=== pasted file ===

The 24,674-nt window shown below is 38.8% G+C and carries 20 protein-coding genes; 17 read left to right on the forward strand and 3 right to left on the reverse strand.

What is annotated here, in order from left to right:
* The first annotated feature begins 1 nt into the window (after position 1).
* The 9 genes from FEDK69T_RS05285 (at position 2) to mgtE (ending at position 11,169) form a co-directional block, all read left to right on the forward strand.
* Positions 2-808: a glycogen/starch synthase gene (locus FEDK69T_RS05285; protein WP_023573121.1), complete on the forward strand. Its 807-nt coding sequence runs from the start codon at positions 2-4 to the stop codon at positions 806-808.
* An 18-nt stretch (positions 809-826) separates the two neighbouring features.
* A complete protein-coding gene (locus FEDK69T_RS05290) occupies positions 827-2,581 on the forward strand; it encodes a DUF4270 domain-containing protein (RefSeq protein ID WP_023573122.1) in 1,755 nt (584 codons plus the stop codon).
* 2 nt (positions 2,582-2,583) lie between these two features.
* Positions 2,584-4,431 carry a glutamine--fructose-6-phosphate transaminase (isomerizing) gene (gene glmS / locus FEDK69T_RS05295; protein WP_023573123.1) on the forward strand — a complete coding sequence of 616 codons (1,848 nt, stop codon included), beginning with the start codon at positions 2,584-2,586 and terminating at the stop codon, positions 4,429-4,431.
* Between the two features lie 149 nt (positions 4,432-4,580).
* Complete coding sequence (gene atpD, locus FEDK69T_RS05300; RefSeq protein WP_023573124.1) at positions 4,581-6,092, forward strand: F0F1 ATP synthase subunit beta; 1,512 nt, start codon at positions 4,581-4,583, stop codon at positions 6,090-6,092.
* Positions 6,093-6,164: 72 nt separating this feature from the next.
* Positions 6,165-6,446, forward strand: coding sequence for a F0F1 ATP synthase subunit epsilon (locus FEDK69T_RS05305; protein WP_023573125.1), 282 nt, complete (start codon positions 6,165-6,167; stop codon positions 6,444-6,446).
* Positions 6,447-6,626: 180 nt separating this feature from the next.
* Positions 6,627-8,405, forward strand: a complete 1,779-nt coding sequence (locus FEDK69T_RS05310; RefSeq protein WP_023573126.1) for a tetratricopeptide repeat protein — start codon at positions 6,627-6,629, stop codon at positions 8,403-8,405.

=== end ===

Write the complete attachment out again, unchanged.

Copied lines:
The 24,674-nt window shown below is 38.8% G+C and carries 20 protein-coding genes; 17 read left to right on the forward strand and 3 right to left on the reverse strand.

What is annotated here, in order from left to right:
* The first annotated feature begins 1 nt into the window (after position 1).
* The 9 genes from FEDK69T_RS05285 (at position 2) to mgtE (ending at position 11,169) form a co-directional block, all read left to right on the forward strand.
* Positions 2-808: a glycogen/starch synthase gene (locus FEDK69T_RS05285; protein WP_023573121.1), complete on the forward strand. Its 807-nt coding sequence runs from the start codon at positions 2-4 to the stop codon at positions 806-808.
* An 18-nt stretch (positions 809-826) separates the two neighbouring features.
* A complete protein-coding gene (locus FEDK69T_RS05290) occupies positions 827-2,581 on the forward strand; it encodes a DUF4270 domain-containing protein (RefSeq protein ID WP_023573122.1) in 1,755 nt (584 codons plus the stop codon).
* 2 nt (positions 2,582-2,583) lie between these two features.
* Positions 2,584-4,431 carry a glutamine--fructose-6-phosphate transaminase (isomerizing) gene (gene glmS / locus FEDK69T_RS05295; protein WP_023573123.1) on the forward strand — a complete coding sequence of 616 codons (1,848 nt, stop codon included), beginning with the start codon at positions 2,584-2,586 and terminating at the stop codon, positions 4,429-4,431.
* Between the two features lie 149 nt (positions 4,432-4,580).
* Complete coding sequence (gene atpD, locus FEDK69T_RS05300; RefSeq protein WP_023573124.1) at positions 4,581-6,092, forward strand: F0F1 ATP synthase subunit beta; 1,512 nt, start codon at positions 4,581-4,583, stop codon at positions 6,090-6,092.
* Positions 6,093-6,164: 72 nt separating this feature from the next.
* Positions 6,165-6,446, forward strand: coding sequence for a F0F1 ATP synthase subunit epsilon (locus FEDK69T_RS05305; protein WP_023573125.1), 282 nt, complete (start codon positions 6,165-6,167; stop codon positions 6,444-6,446).
* Positions 6,447-6,626: 180 nt separating this feature from the next.
* Positions 6,627-8,405, forward strand: a complete 1,779-nt coding sequence (locus FEDK69T_RS05310; RefSeq protein WP_023573126.1) for a tetratricopeptide repeat protein — start codon at positions 6,627-6,629, stop codon at positions 8,403-8,405.